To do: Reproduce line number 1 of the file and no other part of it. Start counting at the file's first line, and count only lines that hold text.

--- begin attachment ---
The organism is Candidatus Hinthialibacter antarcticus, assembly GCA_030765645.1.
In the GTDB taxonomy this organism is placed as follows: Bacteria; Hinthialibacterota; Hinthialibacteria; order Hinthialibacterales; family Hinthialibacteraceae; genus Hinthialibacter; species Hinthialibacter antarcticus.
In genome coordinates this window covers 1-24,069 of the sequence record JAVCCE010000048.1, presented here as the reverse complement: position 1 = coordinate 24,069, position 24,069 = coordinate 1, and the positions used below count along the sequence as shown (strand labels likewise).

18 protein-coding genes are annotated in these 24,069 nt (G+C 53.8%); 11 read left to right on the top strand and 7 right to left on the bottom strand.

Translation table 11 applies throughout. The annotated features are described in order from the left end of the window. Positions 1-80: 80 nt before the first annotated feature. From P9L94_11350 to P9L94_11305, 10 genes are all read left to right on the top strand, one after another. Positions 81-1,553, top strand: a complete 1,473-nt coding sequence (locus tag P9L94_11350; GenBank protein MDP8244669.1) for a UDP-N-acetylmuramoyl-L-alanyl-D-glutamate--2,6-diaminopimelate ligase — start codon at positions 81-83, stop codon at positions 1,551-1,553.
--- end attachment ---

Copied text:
The organism is Candidatus Hinthialibacter antarcticus, assembly GCA_030765645.1.